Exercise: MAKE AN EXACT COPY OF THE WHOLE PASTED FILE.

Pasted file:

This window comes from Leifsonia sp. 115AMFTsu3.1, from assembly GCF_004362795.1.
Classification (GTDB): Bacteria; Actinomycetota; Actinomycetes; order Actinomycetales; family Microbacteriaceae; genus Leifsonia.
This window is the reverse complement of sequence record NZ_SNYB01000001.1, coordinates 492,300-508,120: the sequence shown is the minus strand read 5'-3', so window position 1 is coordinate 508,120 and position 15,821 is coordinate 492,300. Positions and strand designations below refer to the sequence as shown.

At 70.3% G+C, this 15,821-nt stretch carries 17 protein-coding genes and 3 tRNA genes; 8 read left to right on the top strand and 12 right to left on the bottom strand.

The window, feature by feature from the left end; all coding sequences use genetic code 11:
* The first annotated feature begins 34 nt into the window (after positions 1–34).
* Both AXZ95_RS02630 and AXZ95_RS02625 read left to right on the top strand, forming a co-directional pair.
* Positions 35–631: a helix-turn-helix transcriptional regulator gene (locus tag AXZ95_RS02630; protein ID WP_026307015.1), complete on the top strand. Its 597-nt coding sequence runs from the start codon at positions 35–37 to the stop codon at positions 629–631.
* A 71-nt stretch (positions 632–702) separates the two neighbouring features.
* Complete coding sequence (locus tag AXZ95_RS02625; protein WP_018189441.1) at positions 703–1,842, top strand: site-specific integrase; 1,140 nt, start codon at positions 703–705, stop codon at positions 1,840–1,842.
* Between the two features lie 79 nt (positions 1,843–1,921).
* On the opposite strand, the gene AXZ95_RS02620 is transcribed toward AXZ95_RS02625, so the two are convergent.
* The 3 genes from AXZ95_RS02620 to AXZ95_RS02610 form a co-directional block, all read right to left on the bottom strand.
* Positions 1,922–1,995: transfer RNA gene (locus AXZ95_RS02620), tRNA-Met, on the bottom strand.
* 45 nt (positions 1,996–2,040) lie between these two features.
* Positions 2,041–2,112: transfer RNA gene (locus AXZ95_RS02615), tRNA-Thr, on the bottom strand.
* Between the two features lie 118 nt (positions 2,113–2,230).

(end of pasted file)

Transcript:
This window comes from Leifsonia sp. 115AMFTsu3.1, from assembly GCF_004362795.1.
Classification (GTDB): Bacteria; Actinomycetota; Actinomycetes; order Actinomycetales; family Microbacteriaceae; genus Leifsonia.
This window is the reverse complement of sequence record NZ_SNYB01000001.1, coordinates 492,300-508,120: the sequence shown is the minus strand read 5'-3', so window position 1 is coordinate 508,120 and position 15,821 is coordinate 492,300. Positions and strand designations below refer to the sequence as shown.

At 70.3% G+C, this 15,821-nt stretch carries 17 protein-coding genes and 3 tRNA genes; 8 read left to right on the top strand and 12 right to left on the bottom strand.

The window, feature by feature from the left end; all coding sequences use genetic code 11:
* The first annotated feature begins 34 nt into the window (after positions 1–34).
* Both AXZ95_RS02630 and AXZ95_RS02625 read left to right on the top strand, forming a co-directional pair.
* Positions 35–631: a helix-turn-helix transcriptional regulator gene (locus tag AXZ95_RS02630; protein ID WP_026307015.1), complete on the top strand. Its 597-nt coding sequence runs from the start codon at positions 35–37 to the stop codon at positions 629–631.
* A 71-nt stretch (positions 632–702) separates the two neighbouring features.
* Complete coding sequence (locus tag AXZ95_RS02625; protein WP_018189441.1) at positions 703–1,842, top strand: site-specific integrase; 1,140 nt, start codon at positions 703–705, stop codon at positions 1,840–1,842.
* Between the two features lie 79 nt (positions 1,843–1,921).
* On the opposite strand, the gene AXZ95_RS02620 is transcribed toward AXZ95_RS02625, so the two are convergent.
* The 3 genes from AXZ95_RS02620 to AXZ95_RS02610 form a co-directional block, all read right to left on the bottom strand.
* Positions 1,922–1,995: transfer RNA gene (locus AXZ95_RS02620), tRNA-Met, on the bottom strand.
* 45 nt (positions 1,996–2,040) lie between these two features.
* Positions 2,041–2,112: transfer RNA gene (locus AXZ95_RS02615), tRNA-Thr, on the bottom strand.
* Between the two features lie 118 nt (positions 2,113–2,230).